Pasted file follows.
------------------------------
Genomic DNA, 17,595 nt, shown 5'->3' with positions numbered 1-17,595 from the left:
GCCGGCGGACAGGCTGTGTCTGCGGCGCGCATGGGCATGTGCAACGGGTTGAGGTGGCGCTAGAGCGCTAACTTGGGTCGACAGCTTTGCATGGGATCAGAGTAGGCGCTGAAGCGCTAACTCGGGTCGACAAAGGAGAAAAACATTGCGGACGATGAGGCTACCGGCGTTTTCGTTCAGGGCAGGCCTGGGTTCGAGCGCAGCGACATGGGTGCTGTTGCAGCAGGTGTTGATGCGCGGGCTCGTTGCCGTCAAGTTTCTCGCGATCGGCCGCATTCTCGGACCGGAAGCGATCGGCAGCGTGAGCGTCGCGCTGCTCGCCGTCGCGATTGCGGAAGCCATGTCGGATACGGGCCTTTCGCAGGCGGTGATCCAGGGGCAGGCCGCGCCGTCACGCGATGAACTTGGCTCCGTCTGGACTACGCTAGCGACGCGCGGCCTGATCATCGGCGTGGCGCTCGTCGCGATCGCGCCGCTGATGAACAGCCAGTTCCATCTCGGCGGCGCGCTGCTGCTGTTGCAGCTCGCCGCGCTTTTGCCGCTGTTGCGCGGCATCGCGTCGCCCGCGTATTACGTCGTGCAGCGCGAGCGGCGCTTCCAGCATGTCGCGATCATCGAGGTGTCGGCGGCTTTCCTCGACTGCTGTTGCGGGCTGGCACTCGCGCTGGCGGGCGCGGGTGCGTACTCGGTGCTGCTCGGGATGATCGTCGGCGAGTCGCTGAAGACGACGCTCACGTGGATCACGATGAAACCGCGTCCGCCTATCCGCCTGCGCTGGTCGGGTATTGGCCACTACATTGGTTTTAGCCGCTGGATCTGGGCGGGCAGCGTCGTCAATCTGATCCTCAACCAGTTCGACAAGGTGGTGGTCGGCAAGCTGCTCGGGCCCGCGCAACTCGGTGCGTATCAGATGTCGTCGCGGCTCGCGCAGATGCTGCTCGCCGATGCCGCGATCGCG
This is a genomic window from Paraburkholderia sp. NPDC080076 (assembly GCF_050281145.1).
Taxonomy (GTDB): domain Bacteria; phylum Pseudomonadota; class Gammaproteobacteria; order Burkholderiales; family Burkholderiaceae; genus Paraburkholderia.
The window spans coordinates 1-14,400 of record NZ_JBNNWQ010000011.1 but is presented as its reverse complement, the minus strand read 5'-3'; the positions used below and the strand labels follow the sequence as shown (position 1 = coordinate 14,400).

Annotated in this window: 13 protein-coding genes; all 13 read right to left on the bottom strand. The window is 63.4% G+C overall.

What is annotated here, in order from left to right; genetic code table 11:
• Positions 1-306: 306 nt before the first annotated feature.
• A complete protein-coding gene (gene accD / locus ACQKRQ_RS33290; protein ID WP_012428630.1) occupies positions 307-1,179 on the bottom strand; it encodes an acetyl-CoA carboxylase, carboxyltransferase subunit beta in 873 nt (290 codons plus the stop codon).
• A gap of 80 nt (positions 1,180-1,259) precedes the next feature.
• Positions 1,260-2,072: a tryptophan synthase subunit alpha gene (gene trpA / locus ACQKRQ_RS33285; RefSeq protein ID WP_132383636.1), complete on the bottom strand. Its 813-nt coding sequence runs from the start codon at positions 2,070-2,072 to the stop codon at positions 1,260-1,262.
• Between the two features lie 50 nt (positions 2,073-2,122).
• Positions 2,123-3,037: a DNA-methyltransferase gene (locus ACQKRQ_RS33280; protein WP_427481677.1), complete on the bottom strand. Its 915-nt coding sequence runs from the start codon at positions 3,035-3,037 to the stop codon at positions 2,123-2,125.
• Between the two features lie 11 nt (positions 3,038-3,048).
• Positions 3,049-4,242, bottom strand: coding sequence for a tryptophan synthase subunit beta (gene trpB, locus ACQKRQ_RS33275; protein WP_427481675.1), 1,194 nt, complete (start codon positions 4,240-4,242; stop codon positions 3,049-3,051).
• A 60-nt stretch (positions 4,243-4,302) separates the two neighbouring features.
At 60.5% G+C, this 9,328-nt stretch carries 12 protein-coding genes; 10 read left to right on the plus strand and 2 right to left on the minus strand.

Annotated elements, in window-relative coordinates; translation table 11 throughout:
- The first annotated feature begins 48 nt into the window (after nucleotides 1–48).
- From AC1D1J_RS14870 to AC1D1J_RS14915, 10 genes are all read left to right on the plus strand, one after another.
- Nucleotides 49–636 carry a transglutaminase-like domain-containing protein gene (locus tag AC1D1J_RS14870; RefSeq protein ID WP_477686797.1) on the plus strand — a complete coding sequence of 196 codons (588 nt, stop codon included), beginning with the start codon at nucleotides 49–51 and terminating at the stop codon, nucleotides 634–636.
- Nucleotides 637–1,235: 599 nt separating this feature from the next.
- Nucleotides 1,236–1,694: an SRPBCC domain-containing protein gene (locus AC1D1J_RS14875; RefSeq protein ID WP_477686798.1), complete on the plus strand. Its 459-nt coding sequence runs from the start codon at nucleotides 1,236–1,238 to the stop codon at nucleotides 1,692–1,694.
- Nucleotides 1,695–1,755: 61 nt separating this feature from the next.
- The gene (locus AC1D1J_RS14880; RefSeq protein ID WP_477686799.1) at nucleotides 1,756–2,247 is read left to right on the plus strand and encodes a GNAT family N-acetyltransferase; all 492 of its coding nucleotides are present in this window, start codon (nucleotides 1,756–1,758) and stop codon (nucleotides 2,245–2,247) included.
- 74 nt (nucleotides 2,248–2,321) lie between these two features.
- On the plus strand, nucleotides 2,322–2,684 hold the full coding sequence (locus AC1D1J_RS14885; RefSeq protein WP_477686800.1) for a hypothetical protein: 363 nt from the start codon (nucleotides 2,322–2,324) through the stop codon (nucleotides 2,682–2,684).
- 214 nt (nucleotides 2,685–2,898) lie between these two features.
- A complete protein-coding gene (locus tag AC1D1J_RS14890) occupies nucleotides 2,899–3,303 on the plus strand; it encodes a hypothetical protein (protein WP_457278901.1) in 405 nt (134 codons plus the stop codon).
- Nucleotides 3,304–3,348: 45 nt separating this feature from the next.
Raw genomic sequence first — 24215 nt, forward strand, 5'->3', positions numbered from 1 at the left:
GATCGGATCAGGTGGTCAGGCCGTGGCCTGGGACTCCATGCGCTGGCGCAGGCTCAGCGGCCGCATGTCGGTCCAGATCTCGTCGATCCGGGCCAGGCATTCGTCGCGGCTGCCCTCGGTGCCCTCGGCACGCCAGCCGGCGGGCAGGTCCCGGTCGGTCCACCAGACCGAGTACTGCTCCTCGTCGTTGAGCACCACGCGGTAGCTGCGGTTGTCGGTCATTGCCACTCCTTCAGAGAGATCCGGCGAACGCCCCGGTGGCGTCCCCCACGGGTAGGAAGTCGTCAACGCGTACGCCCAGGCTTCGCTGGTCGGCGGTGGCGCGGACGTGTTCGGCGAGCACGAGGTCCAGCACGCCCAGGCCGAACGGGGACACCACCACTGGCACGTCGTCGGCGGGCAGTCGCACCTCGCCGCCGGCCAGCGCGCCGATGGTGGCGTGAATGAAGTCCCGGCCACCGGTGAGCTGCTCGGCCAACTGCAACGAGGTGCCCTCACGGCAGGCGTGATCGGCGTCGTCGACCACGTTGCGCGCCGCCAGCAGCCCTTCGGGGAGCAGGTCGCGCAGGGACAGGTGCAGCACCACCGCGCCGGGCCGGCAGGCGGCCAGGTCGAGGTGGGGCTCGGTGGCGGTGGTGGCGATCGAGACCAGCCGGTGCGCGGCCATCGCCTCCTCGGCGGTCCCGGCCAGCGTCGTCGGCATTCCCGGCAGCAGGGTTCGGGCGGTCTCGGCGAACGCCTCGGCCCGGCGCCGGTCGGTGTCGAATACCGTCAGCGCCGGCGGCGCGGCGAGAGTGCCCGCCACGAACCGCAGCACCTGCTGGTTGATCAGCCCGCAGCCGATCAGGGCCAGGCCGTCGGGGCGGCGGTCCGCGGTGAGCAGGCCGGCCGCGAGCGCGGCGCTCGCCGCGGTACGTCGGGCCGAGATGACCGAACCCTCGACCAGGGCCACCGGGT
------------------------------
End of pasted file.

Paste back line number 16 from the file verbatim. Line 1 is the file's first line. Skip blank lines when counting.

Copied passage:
• A 60-nt stretch (positions 4,243-4,302) separates the two neighbouring features.